I'd do things by myself at university, too. I'd go shopping by myself, I'd go and grab a coffee on my own. Smaller, simpler things, but still things I did by myself.

One thing I've really taken away from doing things by myself is that it's a huge confidence boost.

It's made such a difference to my life. 

When I had the chance to go to Germany for this project, it was never even a concern that I might be lonely out there, or that I couldn't go on my own, without other colleagues going too. Whenever I've had to travel to events or for work, I've never worried about going by myself and having to be totally alone.

When I took this job and found out my first placement would be in Durham, 300 miles from home and away from literally everyone and everything I knew, where I'd have to live alone for the first time ever, the fact that I'd be on my own was never a concern. Where to live, the route to work, where I'd get my Amazon orders because my letterbox is so small - yes, they were all concerns. But being by myself? 

If I'd been worried about that, it might've stopped me taking the job. It might've stopped me doing so much.

The obvious thing is to say that doing things by myself made me more independent (which it did, of course it did) but that's not what I'm getting at here. It was my confidence that skyrocketed.

And face it - when you see a fellow twenty-something out on their own do you think, God, how sad and lonely their life must be, what a loser they are, or do you barely think about it? (Or, think how cool they are for being so independent?)

Nobody thinks you're a lonely loser for going out by yourself. 

Before I wrap up this post, I'm going to share a few things you can do by yourself to help build your own confidence.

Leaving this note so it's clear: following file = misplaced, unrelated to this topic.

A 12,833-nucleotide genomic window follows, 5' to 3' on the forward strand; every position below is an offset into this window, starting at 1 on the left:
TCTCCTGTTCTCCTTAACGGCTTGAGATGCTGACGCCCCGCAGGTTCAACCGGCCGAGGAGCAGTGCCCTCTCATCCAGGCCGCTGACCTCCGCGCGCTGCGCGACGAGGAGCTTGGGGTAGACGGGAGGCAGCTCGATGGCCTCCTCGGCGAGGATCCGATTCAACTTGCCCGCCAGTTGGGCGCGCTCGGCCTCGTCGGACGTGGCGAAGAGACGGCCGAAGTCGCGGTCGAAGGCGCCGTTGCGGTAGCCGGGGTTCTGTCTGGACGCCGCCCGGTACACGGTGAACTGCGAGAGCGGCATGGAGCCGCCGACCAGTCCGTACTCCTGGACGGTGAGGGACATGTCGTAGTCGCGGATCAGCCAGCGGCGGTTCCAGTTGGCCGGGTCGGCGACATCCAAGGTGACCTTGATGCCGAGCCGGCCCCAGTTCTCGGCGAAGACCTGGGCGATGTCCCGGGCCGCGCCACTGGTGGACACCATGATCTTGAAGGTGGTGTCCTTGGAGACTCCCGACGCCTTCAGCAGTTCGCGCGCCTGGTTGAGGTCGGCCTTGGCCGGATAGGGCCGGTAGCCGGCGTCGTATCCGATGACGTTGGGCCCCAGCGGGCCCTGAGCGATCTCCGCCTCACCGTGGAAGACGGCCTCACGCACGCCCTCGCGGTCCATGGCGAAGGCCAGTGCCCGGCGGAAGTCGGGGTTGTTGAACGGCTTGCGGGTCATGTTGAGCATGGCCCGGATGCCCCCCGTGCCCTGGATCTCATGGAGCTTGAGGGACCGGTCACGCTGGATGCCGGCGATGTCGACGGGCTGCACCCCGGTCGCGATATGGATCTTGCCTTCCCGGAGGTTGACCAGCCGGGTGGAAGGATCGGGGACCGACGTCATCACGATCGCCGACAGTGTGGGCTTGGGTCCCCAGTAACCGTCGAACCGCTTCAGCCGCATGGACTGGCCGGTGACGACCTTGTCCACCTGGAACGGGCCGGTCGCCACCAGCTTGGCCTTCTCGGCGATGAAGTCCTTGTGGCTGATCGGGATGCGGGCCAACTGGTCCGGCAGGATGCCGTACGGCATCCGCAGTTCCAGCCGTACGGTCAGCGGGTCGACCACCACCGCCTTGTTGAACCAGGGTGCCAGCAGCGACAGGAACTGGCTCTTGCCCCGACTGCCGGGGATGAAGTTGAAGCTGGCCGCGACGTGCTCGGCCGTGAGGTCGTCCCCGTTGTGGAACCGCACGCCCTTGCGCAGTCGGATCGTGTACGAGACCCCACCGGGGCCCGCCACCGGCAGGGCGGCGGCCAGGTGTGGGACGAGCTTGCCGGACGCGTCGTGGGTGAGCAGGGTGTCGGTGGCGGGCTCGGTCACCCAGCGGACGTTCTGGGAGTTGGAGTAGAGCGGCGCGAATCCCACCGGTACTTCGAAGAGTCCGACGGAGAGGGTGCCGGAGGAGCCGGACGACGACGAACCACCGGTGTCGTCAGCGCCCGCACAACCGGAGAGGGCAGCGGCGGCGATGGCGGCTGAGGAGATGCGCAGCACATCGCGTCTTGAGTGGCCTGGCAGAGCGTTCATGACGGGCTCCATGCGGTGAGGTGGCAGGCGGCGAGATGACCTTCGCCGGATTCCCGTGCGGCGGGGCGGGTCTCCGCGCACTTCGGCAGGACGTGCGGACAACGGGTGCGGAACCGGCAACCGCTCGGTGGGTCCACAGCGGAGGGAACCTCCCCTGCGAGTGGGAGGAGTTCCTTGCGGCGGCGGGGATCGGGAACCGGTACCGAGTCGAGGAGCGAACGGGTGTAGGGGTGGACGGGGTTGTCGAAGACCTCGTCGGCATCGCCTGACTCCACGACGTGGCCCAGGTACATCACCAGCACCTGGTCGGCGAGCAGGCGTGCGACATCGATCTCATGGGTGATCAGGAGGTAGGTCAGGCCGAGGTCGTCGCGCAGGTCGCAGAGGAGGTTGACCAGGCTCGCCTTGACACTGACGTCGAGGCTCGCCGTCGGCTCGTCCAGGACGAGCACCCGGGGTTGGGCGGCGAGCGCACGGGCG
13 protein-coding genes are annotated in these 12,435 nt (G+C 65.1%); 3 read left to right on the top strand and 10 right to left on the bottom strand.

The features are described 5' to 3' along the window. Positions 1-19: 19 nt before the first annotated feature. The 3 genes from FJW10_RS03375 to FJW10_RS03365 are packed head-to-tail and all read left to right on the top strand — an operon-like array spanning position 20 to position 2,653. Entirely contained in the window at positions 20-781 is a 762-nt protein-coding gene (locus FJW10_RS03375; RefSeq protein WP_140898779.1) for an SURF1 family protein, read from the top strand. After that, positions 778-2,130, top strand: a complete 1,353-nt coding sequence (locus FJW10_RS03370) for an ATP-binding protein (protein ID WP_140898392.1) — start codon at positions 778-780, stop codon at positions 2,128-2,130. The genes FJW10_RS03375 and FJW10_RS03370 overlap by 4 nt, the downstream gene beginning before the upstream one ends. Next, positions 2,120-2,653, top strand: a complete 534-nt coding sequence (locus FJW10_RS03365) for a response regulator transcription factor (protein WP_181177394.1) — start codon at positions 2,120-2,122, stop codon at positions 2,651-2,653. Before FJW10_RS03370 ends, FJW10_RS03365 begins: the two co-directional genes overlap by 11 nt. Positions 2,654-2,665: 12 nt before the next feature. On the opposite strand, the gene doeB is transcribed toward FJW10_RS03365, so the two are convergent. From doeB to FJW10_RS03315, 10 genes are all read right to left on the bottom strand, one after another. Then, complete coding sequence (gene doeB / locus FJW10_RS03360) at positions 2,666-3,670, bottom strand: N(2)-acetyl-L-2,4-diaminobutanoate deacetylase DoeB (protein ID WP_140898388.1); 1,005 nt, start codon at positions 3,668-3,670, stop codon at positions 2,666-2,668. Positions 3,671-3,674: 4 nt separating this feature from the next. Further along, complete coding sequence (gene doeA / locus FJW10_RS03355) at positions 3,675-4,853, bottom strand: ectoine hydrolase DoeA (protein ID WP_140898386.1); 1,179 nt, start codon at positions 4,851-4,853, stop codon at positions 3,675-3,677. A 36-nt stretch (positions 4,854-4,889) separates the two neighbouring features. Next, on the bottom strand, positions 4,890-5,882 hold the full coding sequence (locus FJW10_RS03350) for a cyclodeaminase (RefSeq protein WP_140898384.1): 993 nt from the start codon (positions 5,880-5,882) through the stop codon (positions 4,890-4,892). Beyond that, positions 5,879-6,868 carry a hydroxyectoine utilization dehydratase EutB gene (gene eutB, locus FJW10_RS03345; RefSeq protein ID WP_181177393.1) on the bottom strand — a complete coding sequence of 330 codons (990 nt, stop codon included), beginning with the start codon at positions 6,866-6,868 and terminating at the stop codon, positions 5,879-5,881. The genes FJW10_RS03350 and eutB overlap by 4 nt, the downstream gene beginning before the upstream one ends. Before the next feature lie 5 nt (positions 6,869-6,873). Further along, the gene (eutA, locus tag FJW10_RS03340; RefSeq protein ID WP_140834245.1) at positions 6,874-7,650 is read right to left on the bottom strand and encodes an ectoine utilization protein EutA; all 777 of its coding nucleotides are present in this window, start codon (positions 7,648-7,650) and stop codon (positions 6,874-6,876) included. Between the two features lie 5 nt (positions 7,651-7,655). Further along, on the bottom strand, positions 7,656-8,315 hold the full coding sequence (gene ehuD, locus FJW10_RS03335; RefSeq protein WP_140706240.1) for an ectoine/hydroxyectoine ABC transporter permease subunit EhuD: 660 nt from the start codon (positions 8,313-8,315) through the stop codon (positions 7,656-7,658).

• Start out easy, and wander around the shops in town by yourself. If this is something you're not used to doing, try it out.
  • Grab a book and head to a café - especially if you live with people. Nobody will disturb you in a coffee shop, especially if you're reading (except maybe to ask, 'Sorry, is this seat taken?'). Settle in for a little bit for some easy alone time.
  • Take yourself out to dinner. Spoiler alert: nobody thinks you look like a loser.
  • Head to the cinema on your own. It's not like you can have a conversation with your mates while you're there anyway, right? And again: nobody thinks you look like a loser. They're all just there to see the movie too.
  • Travelling on your own might sound daunting, and I'm not suggesting you book a week at the seaside by yourself. But maybe exploring a new city for a day, or even just getting a train somewhere to meet your friend could be an option.
  • Go to a concert! Not got anyone who wants to see that band with you? It's cool: the concert will be full of people who want to see the band you can share the experience with. Again, it's not always a place to talk anyway. One of my best friends has done this; she messaged me the first time to say she feels weird and awkward about it before the concert starts, but she had such a great time and has done it again since.
Good luck - and have fun!

Do you find that doing things alone helps build your confidence? What kind of things? Share your thoughts in the comment section below!